The Glass Castle
Jeannette Walls’ 2005 memoir, The Glass Castle – which spent eight years on the New York Times bestseller list – is a truly remarkable story of perseverance, repentance, and a transformative look into a family that is both profoundly dysfunctional and nomadic and yet they all obtain a deep love and loyalty for one another.
The book, to say the least, was so bizarre and unpredictable that the reader might wonder how this situation could be possible. But, I felt as though I was on my toes for the entirety of the book. The memoir truly captures Walls’ bravery and perseverance in the difficult times she endured throughout her childhood, while also demonstrating her recovery and reflectance while she writes. I really enjoyed seeing the relationship between the Walls’ children and how they supported each other and protected one another in times of need. Though they did not have much, they always found a way to provide for one another. I also enjoyed Walls’ portrayal of her father, Rex Walls. Though he is a manipulative and disturbing character, Walls’ found ways for the reader to empathize with Rex and understand why he behaved the way that he did. Readers could see Rex’s complexity as he wanted to be a good father to his children but money, mental health, and addiction took away from that. It is an upsetting battle that we can see him constantly fighting throughout the book.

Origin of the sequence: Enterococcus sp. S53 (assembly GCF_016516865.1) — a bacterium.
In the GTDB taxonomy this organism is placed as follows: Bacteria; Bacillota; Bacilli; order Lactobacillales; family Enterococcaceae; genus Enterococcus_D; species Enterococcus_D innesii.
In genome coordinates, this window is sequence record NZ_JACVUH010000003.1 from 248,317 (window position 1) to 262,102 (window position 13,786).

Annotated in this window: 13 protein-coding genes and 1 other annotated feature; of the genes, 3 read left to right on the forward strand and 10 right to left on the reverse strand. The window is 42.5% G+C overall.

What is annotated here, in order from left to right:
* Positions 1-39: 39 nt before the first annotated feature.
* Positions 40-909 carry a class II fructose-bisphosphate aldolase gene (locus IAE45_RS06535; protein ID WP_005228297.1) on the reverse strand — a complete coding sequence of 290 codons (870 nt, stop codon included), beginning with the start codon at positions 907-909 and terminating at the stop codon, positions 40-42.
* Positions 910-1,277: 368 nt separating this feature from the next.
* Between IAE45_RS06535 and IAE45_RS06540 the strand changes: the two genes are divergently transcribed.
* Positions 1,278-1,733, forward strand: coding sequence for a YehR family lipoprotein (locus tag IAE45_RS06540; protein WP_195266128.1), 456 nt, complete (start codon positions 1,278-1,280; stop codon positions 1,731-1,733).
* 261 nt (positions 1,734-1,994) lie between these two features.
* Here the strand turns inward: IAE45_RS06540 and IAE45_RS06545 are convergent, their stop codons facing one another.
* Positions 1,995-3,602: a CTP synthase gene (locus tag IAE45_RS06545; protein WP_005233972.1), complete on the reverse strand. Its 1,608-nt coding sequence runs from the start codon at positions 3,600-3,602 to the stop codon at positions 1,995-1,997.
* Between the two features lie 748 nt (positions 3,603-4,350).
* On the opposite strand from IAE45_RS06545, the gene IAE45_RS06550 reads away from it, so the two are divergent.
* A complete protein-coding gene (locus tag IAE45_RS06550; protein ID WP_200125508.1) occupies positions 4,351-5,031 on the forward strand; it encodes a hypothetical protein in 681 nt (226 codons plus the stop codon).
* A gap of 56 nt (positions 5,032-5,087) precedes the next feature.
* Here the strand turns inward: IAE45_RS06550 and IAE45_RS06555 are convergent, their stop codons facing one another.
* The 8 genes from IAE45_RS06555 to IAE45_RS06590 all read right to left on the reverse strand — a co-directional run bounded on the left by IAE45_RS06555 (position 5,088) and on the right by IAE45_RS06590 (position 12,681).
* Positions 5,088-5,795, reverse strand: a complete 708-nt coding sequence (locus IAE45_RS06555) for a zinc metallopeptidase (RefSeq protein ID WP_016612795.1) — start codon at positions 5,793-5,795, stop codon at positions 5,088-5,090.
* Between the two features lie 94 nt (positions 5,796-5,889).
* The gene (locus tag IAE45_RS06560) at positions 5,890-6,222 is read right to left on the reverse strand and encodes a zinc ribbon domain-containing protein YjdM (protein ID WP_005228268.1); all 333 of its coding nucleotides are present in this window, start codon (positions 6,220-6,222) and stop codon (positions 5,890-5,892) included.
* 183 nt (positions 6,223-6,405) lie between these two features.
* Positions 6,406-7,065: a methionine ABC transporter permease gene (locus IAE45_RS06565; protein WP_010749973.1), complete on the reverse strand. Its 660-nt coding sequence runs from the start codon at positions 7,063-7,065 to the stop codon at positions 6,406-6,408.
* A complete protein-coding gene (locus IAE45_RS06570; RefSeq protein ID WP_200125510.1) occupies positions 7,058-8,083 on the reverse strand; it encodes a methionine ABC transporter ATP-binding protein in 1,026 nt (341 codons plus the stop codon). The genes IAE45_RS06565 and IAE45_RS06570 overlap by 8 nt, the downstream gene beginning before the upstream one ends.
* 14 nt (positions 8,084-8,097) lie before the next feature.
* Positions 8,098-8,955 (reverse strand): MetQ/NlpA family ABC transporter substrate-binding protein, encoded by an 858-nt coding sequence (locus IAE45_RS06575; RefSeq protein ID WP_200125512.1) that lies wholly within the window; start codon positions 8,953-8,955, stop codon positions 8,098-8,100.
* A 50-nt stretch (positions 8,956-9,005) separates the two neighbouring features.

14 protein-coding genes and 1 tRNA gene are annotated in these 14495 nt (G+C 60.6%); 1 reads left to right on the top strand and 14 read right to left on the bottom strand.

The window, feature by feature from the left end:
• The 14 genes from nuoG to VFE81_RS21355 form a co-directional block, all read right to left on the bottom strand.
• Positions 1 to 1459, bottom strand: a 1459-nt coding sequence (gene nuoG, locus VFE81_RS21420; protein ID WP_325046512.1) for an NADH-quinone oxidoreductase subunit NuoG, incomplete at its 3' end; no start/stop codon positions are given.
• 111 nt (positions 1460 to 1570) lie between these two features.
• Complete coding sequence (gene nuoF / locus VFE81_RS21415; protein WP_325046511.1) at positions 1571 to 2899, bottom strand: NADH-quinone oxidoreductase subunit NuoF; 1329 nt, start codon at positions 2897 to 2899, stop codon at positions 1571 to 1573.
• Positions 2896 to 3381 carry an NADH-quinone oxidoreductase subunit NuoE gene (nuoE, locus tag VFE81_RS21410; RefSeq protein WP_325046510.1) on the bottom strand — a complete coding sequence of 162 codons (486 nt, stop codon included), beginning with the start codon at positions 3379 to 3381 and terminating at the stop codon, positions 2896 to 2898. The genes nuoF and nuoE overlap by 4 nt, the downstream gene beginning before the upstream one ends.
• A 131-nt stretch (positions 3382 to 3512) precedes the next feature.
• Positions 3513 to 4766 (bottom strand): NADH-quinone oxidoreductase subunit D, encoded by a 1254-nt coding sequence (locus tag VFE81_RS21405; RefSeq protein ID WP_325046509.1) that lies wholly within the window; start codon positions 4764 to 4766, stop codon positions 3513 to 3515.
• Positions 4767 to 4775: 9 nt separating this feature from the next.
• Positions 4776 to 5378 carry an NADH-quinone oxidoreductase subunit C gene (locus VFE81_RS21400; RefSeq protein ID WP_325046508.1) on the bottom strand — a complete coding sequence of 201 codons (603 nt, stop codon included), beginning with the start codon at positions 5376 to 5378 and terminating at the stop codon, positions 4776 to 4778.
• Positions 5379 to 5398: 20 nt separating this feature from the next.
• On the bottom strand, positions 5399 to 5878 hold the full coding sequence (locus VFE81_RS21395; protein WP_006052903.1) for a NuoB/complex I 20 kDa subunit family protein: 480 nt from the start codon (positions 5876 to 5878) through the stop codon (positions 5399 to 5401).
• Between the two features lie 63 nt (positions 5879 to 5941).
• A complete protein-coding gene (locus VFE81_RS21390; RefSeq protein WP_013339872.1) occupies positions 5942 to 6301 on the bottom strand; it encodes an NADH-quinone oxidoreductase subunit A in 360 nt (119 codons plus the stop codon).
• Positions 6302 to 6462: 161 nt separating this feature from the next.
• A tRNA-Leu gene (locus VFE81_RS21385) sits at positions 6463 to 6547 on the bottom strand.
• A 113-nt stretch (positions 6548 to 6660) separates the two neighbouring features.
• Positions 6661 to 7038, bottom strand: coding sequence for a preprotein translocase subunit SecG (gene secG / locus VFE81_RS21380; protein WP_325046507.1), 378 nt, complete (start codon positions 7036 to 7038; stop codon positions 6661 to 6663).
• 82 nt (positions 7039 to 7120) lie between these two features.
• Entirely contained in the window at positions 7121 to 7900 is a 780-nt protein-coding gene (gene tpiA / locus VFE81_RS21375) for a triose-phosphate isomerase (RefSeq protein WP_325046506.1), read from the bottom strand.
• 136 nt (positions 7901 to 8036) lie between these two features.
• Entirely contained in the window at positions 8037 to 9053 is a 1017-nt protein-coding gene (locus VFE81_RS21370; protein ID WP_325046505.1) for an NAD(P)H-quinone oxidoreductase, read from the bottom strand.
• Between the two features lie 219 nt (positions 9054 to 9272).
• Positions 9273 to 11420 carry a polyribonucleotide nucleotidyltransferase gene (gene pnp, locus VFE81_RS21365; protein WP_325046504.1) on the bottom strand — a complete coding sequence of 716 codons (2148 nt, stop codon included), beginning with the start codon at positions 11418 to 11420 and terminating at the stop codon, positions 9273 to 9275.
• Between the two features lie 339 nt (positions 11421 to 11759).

Overall, I found the memoir to be heartbreaking, empowering, humorous, and unsettling. If you enjoyed the memoir Educated, by Tara Westover or Born a Crime, by Trevor Noah, this is a book of similar taste and is highly recommended!